Call center blues - II

I never got the return call I requested from the supervisor so I called again. I bypassed the tiresome automated service problem apology. Expectedly, the agent gave me the technical explanation I had been given for more than a week. I couldn’t get any assurance about when the problem was going to be solved. Although I was checking my temper, the situation had become simply intolerable and I was prepared not to put the phone down until I could speak to a supervisor. I knew that the agent was not allowed to hang up on me so I stood my ground.

Since the agent wasn’t willing to put the supervisor on the line, saying that the latter was handling a call herself, I insisted to speak to someone from the technical group. I was finally patched through to a technical specialist who asked me specifics about my problem. After only a few questions, the techie talked me through a procedure that restored my Internet service. I was elated, of course, but it also dawned on me that, for more than a week, I was being told about a technical problem that did not even apply to my problem at all! After having to make more than a dozen calls and enduring almost two weeks without Internet service, I couldn’t help but feel cheated and made a fool of.

I went through this long frustrating story to highlight a simple fact: whatever it is that such call centers are trying to do, it is not quality service. If our call centers persist in these practices, the Philippines will not distinguish itself as a provider of quality call centers. I recommend that call center managers pursue basic principles in service management to improve the situation.

Firstly, managers should train agents to listen and thoroughly understand a customer problem with the main goal of fully and satisfactorily resolving the problem. Agents shouldn’t jump to conclusions based on a pro-forma process conducted under time pressure. A time-monitored approach leads to misdiagnosis of problems and customer dissatisfaction. Agents learn to go through the motion of giving service without actually getting into the spirit of the service itself.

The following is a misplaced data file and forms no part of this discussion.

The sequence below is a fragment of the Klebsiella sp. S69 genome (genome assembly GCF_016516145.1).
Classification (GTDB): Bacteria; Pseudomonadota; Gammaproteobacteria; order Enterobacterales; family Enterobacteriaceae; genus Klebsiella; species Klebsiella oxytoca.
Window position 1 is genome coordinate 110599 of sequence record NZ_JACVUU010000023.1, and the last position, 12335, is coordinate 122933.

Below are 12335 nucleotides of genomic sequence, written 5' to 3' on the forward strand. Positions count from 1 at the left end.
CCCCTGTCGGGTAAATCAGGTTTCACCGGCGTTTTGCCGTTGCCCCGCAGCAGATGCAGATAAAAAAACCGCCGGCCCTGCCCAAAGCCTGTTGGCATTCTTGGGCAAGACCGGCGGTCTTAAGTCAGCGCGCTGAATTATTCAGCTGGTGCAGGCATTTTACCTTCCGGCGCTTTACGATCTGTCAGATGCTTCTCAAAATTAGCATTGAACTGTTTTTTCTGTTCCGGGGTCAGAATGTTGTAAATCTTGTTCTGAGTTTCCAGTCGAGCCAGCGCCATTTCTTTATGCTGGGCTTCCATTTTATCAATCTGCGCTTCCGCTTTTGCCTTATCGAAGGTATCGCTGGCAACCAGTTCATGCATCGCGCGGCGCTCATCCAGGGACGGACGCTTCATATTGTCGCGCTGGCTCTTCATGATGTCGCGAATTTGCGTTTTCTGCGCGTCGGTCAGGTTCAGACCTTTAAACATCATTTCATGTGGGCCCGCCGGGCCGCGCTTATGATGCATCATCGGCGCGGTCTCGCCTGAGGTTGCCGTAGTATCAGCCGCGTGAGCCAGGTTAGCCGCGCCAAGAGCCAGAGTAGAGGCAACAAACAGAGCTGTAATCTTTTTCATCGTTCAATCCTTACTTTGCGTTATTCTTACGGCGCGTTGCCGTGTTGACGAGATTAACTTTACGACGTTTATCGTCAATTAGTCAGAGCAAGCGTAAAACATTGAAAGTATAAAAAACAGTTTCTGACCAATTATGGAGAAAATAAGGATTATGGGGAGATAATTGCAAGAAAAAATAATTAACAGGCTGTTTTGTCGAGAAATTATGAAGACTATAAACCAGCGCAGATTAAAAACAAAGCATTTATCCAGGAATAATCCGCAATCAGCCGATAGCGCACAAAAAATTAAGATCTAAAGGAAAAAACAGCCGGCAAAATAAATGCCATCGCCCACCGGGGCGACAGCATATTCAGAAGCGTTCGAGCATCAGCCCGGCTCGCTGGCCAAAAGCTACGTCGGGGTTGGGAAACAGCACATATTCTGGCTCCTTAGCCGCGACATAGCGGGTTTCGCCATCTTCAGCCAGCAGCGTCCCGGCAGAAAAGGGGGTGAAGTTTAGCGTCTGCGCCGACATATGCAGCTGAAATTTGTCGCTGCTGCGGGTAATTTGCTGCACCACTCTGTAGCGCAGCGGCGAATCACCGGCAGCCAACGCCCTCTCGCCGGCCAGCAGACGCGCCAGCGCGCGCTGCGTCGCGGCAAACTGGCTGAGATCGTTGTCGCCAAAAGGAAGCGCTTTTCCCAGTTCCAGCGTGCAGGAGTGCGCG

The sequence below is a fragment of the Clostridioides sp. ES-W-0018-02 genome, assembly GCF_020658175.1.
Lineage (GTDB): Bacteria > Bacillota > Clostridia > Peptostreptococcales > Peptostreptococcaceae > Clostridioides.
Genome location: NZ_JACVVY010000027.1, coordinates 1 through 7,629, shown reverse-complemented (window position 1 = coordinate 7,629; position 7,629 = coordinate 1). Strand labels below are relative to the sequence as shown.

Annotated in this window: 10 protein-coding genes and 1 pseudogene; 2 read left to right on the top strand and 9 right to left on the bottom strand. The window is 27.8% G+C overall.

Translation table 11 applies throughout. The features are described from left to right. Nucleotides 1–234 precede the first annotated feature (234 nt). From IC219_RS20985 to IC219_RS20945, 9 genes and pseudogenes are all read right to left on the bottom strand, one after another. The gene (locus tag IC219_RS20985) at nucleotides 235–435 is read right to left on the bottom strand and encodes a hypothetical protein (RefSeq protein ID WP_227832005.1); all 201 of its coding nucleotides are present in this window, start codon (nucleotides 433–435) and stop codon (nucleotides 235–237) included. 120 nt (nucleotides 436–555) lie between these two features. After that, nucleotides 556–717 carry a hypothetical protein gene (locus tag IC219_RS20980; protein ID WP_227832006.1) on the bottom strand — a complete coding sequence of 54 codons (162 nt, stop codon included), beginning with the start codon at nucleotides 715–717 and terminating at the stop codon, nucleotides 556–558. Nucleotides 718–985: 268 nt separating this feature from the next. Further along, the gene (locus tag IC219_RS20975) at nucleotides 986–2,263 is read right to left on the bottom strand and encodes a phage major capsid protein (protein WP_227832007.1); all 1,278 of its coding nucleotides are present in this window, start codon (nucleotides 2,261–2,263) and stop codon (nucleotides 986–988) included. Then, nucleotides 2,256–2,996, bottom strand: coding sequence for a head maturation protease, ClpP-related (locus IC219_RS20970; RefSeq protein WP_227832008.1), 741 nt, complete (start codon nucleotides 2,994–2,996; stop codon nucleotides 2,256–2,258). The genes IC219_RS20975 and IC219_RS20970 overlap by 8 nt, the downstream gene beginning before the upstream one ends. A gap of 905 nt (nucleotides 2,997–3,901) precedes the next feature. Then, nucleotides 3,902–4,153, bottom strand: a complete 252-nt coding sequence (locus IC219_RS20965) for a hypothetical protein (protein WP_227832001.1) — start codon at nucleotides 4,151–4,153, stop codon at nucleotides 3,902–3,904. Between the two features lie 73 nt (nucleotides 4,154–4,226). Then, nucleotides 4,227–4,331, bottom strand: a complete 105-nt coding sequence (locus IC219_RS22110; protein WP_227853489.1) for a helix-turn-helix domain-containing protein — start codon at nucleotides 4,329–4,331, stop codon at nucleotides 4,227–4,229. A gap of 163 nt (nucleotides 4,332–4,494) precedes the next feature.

Secondly, managers should empower agents to use their best judgment and not unduly limit them to poorly designed scripts. Knowledge workers thrive when they are allowed to use their analytic and coordinating abilities to resolve a customer’s problem. This has the added advantage of keeping agents intellectually stimulated by their work which is an important source of commitment and growth that minimizes agent turnover.

Finally, managers should support agents by talking to irate customers when necessary and by providing agents the back-end assistance of other functions, such as technical groups, in a proactive and timely manner. Agents can feel trapped and powerless in problem situations which they, after all, have no control over. In fact, management and the technical groups should listen to feedback from agents on how to improve the core service itself. Agents usually bear the brunt of complaints and should be intimately familiar with what needs to be improved about the core service.

Through more than a week of interrupted Internet service and irritatingly ineffectual responses from various agents, I never once took it out on the agents. I knew that they were doing the best they could in a very bad system. It is management’s responsibility to fix the system and I wish they would do their job. We are wasting some of our youngest and brightest people in badly managed call centers.